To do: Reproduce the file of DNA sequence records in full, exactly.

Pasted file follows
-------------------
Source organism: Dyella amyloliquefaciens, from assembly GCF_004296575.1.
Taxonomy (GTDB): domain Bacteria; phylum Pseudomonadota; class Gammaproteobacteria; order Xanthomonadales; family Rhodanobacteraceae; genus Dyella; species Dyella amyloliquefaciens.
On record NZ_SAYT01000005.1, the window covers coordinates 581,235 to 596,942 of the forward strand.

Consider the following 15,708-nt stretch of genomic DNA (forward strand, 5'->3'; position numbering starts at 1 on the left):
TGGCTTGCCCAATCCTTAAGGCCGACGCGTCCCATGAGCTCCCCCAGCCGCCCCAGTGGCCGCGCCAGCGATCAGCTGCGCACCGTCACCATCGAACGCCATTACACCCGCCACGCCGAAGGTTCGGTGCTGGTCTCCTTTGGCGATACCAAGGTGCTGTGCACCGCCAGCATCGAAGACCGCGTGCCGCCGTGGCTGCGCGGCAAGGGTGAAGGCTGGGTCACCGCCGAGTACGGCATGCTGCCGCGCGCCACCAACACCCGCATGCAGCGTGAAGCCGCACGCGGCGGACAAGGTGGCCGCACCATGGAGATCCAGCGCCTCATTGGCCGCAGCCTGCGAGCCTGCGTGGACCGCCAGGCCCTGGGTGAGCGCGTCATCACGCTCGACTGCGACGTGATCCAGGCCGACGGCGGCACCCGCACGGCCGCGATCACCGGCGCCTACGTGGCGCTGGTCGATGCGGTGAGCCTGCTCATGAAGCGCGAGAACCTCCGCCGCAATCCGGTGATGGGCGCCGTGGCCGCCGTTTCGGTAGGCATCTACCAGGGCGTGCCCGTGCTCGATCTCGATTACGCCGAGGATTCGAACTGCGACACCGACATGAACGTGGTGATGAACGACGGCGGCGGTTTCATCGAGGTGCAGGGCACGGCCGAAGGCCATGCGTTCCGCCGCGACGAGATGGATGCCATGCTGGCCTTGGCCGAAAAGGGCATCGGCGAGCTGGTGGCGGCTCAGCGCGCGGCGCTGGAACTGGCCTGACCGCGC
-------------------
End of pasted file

Source organism: Dyella amyloliquefaciens, from assembly GCF_004296575.1.
Taxonomy (GTDB): domain Bacteria; phylum Pseudomonadota; class Gammaproteobacteria; order Xanthomonadales; family Rhodanobacteraceae; genus Dyella; species Dyella amyloliquefaciens.
On record NZ_SAYT01000005.1, the window covers coordinates 581,235 to 596,942 of the forward strand.

Consider the following 15,708-nt stretch of genomic DNA (forward strand, 5'->3'; position numbering starts at 1 on the left):
TGGCTTGCCCAATCCTTAAGGCCGACGCGTCCCATGAGCTCCCCCAGCCGCCCCAGTGGCCGCGCCAGCGATCAGCTGCGCACCGTCACCATCGAACGCCATTACACCCGCCACGCCGAAGGTTCGGTGCTGGTCTCCTTTGGCGATACCAAGGTGCTGTGCACCGCCAGCATCGAAGACCGCGTGCCGCCGTGGCTGCGCGGCAAGGGTGAAGGCTGGGTCACCGCCGAGTACGGCATGCTGCCGCGCGCCACCAACACCCGCATGCAGCGTGAAGCCGCACGCGGCGGACAAGGTGGCCGCACCATGGAGATCCAGCGCCTCATTGGCCGCAGCCTGCGAGCCTGCGTGGACCGCCAGGCCCTGGGTGAGCGCGTCATCACGCTCGACTGCGACGTGATCCAGGCCGACGGCGGCACCCGCACGGCCGCGATCACCGGCGCCTACGTGGCGCTGGTCGATGCGGTGAGCCTGCTCATGAAGCGCGAGAACCTCCGCCGCAATCCGGTGATGGGCGCCGTGGCCGCCGTTTCGGTAGGCATCTACCAGGGCGTGCCCGTGCTCGATCTCGATTACGCCGAGGATTCGAACTGCGACACCGACATGAACGTGGTGATGAACGACGGCGGCGGTTTCATCGAGGTGCAGGGCACGGCCGAAGGCCATGCGTTCCGCCGCGACGAGATGGATGCCATGCTGGCCTTGGCCGAAAAGGGCATCGGCGAGCTGGTGGCGGCTCAGCGCGCGGCGCTGGAACTGGCCTGACCGCGC